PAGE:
Hate in an Elevator
Jul 7 2013
Photo by Flickr User lrargerich
While some poor souls are forced to smoke to escape the drudgery of their jobs, I’m lucky to work in a creative field where I can smoke weed while I work. Nothing inspires my creativity better than a strong sativa rolled with nasty, delicious tobacco. I tend to roll a little spliff, hit it once or twice, let it go out as I keep writing, and rediscover it 15 minutes later. This method worked pretty well until I started working with guys who make my smoking habit look like a dying ember.
I used to work at VICE’s Brooklyn headquarters, but I recently changed jobs, landing a new creative gig in Manhattan. I’m 29. In this game that makes me an old fart with nowhere near the professional stamina and weed consumption abilities of the younger dudes I work with. These massively productive beasts work every waking hour, and they get through the day passing around big blunts filled with super-potent flavors carried by some of the pricier local delivery services. When we began working together in the same office, their regimen blew my modest procedure to smithereens. I’d come in with my donut and cup of tea, get started on my tasks, and twist-up the customary. As soon as the smell got around, the guys would go, “Ohhh shit, it’s that time!” and thus the first blunt would be rolled. My routine became the unwitting trigger for a smoke-fest that fueled us all into overdrive—or at least, them into overdrive and me into a half an hour of r/woahdude, then overdrive for about an hour, and then more r/woahdude. It was this very downward spiral I was trying to avoid last week when I decided to pop out for a cigarette and clear my head, avoiding the temptation of tasty blunt number three that was currently in progress just feet behind me.
Manhattan is a city in the sky, and at any given moment during the workweek, millions of people do their shit well above ground level. Our connection to the surface is mediated by perhaps the most important invention of the 19th century other than the light bulb: the elevator. In 1857, the first passenger elevator was installed in Manhattan. For all I know, the one I ride everyday might have been that same one.
I waited for the rickety-ass elevator to fetch me from the fourth floor. Finally, the elevator arrived and urgently opened its door, as if gasping for air. I stepped in and hit 1. The elevator descended to the third floor and the door clanked open again, giving way to a little 100-year-old Chinese man holding a plastic shopping bag, who promptly entered the elevator and hit at least six different buttons. I watched over his shoulder as he needlessly fucked with the panel, my cigarette dancing as I mouthed the words, “Man, what the fuck are you doing?” The door closed, and I was in the middle of shaking my head when the elevator stopped dead. The old man looked at me. “Yeah, I don’t think we are moving, man,” I said. He stared at me blankly, revealing that he spoke no English, and went right back to hitting the panel's buttons.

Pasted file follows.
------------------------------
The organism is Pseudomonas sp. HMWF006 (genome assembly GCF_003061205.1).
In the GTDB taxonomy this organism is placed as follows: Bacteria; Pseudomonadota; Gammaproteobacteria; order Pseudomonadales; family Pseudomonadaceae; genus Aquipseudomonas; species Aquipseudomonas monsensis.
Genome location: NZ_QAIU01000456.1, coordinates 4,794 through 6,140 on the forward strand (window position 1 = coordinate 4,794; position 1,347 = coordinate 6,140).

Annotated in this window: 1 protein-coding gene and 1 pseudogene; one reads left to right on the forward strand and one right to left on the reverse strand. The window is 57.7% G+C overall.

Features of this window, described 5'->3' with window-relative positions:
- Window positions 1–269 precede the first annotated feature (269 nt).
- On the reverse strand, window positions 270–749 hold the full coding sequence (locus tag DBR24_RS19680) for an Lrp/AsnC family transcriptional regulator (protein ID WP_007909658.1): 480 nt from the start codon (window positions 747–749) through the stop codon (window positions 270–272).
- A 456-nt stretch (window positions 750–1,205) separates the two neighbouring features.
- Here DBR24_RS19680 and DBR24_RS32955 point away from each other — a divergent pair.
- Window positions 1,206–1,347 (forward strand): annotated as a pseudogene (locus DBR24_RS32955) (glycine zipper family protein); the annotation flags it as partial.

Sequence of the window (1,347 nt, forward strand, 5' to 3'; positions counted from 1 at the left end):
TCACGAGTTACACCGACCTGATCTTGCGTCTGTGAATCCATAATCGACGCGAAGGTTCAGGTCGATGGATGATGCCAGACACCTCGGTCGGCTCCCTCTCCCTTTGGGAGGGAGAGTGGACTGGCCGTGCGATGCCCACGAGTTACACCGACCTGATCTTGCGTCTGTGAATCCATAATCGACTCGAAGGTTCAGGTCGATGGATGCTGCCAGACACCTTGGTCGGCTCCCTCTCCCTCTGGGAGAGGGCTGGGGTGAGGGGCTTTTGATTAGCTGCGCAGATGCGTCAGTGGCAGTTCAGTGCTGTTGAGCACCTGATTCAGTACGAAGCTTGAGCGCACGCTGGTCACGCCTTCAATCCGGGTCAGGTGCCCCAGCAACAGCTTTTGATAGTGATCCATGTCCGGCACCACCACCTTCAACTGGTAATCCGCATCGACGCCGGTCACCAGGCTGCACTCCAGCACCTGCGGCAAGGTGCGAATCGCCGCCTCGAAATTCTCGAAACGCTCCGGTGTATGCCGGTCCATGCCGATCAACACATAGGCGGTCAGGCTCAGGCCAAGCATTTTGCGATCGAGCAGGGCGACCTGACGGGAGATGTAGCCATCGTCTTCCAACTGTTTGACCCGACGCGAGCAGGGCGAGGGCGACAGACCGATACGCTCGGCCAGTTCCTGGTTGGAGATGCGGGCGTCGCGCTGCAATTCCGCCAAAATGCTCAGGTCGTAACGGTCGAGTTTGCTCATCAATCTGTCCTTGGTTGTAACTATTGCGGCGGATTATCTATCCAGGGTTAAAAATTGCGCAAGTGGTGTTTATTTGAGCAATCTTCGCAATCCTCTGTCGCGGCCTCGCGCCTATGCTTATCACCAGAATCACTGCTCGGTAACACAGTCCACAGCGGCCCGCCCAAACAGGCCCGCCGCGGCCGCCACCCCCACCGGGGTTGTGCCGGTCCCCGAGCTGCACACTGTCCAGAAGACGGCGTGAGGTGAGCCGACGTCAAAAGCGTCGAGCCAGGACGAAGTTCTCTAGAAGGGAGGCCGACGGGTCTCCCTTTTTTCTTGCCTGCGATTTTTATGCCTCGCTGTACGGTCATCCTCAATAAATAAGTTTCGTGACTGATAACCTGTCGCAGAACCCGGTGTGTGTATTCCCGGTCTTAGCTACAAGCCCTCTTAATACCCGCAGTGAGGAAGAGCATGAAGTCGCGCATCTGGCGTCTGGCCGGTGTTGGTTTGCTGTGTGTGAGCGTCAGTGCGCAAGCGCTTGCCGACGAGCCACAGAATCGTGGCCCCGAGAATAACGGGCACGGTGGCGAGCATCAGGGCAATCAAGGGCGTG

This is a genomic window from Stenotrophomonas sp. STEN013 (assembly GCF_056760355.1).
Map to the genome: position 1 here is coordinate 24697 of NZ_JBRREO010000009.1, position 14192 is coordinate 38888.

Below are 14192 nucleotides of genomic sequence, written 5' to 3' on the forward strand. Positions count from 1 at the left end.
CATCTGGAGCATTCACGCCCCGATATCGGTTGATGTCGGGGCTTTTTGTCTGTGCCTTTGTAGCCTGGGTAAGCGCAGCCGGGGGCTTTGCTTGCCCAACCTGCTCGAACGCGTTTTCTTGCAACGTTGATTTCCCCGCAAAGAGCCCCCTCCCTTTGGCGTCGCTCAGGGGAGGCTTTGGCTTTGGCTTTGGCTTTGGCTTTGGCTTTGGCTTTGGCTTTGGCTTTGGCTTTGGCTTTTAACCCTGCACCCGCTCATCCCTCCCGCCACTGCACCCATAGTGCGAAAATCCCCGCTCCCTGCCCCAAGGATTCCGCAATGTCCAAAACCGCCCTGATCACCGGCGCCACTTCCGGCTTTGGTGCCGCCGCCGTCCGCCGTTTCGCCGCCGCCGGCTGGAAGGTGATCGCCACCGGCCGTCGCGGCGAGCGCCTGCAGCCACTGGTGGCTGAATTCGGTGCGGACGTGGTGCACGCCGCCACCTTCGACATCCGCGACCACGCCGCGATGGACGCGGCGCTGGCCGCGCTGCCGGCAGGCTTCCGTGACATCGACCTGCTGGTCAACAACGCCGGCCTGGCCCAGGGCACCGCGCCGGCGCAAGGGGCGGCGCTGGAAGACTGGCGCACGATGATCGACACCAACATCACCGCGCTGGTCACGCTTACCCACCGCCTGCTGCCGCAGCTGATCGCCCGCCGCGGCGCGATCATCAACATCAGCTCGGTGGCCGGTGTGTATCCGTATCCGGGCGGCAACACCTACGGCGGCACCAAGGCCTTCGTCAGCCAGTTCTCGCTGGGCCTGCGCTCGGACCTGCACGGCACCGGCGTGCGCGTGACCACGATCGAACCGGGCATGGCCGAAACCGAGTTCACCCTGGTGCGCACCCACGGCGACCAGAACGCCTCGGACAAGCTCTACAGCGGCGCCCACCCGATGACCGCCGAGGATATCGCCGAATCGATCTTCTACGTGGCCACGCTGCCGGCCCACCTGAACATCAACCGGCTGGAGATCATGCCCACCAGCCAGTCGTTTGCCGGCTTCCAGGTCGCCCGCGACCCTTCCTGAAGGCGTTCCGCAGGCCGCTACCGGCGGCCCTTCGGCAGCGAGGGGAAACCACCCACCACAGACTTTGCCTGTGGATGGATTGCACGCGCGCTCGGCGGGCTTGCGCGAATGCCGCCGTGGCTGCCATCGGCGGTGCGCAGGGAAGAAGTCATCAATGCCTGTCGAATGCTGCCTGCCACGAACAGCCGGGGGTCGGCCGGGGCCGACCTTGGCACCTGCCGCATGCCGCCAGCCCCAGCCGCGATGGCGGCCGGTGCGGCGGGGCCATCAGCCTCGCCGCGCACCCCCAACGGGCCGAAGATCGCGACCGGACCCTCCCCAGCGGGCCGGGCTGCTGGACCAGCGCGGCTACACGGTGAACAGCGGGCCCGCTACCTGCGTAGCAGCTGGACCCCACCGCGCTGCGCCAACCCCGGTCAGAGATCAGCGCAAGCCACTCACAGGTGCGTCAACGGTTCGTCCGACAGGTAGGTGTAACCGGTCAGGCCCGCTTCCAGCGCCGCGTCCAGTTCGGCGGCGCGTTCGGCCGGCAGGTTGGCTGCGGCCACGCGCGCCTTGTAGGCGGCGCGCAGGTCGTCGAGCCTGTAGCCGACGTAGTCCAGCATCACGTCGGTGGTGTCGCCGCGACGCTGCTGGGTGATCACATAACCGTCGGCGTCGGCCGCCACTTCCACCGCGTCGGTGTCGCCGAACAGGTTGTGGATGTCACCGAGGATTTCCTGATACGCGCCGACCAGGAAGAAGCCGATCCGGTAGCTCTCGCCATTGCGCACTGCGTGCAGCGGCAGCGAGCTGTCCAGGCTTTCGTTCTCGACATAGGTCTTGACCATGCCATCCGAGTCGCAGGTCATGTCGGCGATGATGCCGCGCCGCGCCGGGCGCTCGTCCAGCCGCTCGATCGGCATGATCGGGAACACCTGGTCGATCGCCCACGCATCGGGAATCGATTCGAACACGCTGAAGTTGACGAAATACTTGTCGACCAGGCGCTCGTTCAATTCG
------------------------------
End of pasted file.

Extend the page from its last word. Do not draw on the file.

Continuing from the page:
“Yo, don’t hit the fucking buttons man, that’s not going to help anything,” I said. He continued bumbling with the buttons, because if I wasn’t speaking his language, then I must not have been saying anything at all. I put my hands between him and the panel, and he finally stopped and stepped away. Finding no phone number or inspection card in the elevator, I called my co-worker upstairs who, despite being blunted, sprang into action, quickly finding there would be no easy solution. This was the moment when the possibility of being stuck in this thing for more than a few minutes began to seem real, and my stonedness prompted a vague inkling of claustrophobia that began to materialize in the back of my neck. Not only was I stuck in a metal box, but I was with the moron who I’m pretty sure caused this catastrophe—I started to get pissed. Turning away from the old man, I repeatedly muttered, "Shitfuck" under my breath in frustration.